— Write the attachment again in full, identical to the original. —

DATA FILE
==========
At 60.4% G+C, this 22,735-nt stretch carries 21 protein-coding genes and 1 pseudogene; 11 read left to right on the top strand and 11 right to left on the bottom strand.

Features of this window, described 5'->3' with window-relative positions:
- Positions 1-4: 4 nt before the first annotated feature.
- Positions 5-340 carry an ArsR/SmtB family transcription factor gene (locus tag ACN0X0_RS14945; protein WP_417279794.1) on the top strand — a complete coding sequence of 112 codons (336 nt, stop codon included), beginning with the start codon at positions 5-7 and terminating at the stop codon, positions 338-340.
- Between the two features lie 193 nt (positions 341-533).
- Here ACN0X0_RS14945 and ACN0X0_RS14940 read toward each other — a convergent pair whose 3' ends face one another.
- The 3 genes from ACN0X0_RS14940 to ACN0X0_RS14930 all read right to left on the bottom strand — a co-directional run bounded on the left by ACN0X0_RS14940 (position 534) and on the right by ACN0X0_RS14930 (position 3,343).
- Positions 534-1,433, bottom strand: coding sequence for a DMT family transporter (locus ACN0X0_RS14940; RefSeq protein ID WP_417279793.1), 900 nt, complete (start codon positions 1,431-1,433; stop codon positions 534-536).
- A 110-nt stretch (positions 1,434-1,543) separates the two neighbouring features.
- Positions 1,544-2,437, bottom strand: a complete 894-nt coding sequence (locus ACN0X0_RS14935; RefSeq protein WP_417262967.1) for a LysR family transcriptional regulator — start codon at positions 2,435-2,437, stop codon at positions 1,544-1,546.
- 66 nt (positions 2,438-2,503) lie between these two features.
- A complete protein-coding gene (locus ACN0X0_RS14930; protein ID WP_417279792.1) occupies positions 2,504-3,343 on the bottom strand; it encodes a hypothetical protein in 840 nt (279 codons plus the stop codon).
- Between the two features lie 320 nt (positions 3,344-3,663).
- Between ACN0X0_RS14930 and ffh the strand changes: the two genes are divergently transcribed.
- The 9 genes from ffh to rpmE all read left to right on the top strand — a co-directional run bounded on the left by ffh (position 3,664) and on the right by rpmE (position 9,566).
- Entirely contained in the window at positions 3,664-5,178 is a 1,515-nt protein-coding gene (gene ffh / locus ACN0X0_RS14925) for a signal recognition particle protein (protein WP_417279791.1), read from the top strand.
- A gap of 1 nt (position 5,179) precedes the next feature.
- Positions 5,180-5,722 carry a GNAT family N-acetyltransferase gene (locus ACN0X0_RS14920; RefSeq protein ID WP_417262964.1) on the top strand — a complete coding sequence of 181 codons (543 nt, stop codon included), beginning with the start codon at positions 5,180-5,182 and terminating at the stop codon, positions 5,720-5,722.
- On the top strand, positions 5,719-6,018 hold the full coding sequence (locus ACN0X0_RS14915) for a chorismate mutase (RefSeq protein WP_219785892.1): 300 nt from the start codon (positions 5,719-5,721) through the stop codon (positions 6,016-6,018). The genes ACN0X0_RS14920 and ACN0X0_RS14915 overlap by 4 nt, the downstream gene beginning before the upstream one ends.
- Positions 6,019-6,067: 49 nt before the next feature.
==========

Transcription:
At 60.4% G+C, this 22,735-nt stretch carries 21 protein-coding genes and 1 pseudogene; 11 read left to right on the top strand and 11 right to left on the bottom strand.

Features of this window, described 5'->3' with window-relative positions:
- Positions 1-4: 4 nt before the first annotated feature.
- Positions 5-340 carry an ArsR/SmtB family transcription factor gene (locus tag ACN0X0_RS14945; protein WP_417279794.1) on the top strand — a complete coding sequence of 112 codons (336 nt, stop codon included), beginning with the start codon at positions 5-7 and terminating at the stop codon, positions 338-340.
- Between the two features lie 193 nt (positions 341-533).
- Here ACN0X0_RS14945 and ACN0X0_RS14940 read toward each other — a convergent pair whose 3' ends face one another.
- The 3 genes from ACN0X0_RS14940 to ACN0X0_RS14930 all read right to left on the bottom strand — a co-directional run bounded on the left by ACN0X0_RS14940 (position 534) and on the right by ACN0X0_RS14930 (position 3,343).
- Positions 534-1,433, bottom strand: coding sequence for a DMT family transporter (locus ACN0X0_RS14940; RefSeq protein ID WP_417279793.1), 900 nt, complete (start codon positions 1,431-1,433; stop codon positions 534-536).
- A 110-nt stretch (positions 1,434-1,543) separates the two neighbouring features.
- Positions 1,544-2,437, bottom strand: a complete 894-nt coding sequence (locus ACN0X0_RS14935; RefSeq protein WP_417262967.1) for a LysR family transcriptional regulator — start codon at positions 2,435-2,437, stop codon at positions 1,544-1,546.
- 66 nt (positions 2,438-2,503) lie between these two features.
- A complete protein-coding gene (locus ACN0X0_RS14930; protein ID WP_417279792.1) occupies positions 2,504-3,343 on the bottom strand; it encodes a hypothetical protein in 840 nt (279 codons plus the stop codon).
- Between the two features lie 320 nt (positions 3,344-3,663).
- Between ACN0X0_RS14930 and ffh the strand changes: the two genes are divergently transcribed.
- The 9 genes from ffh to rpmE all read left to right on the top strand — a co-directional run bounded on the left by ffh (position 3,664) and on the right by rpmE (position 9,566).
- Entirely contained in the window at positions 3,664-5,178 is a 1,515-nt protein-coding gene (gene ffh / locus ACN0X0_RS14925) for a signal recognition particle protein (protein WP_417279791.1), read from the top strand.
- A gap of 1 nt (position 5,179) precedes the next feature.
- Positions 5,180-5,722 carry a GNAT family N-acetyltransferase gene (locus ACN0X0_RS14920; RefSeq protein ID WP_417262964.1) on the top strand — a complete coding sequence of 181 codons (543 nt, stop codon included), beginning with the start codon at positions 5,180-5,182 and terminating at the stop codon, positions 5,720-5,722.
- On the top strand, positions 5,719-6,018 hold the full coding sequence (locus ACN0X0_RS14915) for a chorismate mutase (RefSeq protein WP_219785892.1): 300 nt from the start codon (positions 5,719-5,721) through the stop codon (positions 6,016-6,018). The genes ACN0X0_RS14920 and ACN0X0_RS14915 overlap by 4 nt, the downstream gene beginning before the upstream one ends.
- Positions 6,019-6,067: 49 nt before the next feature.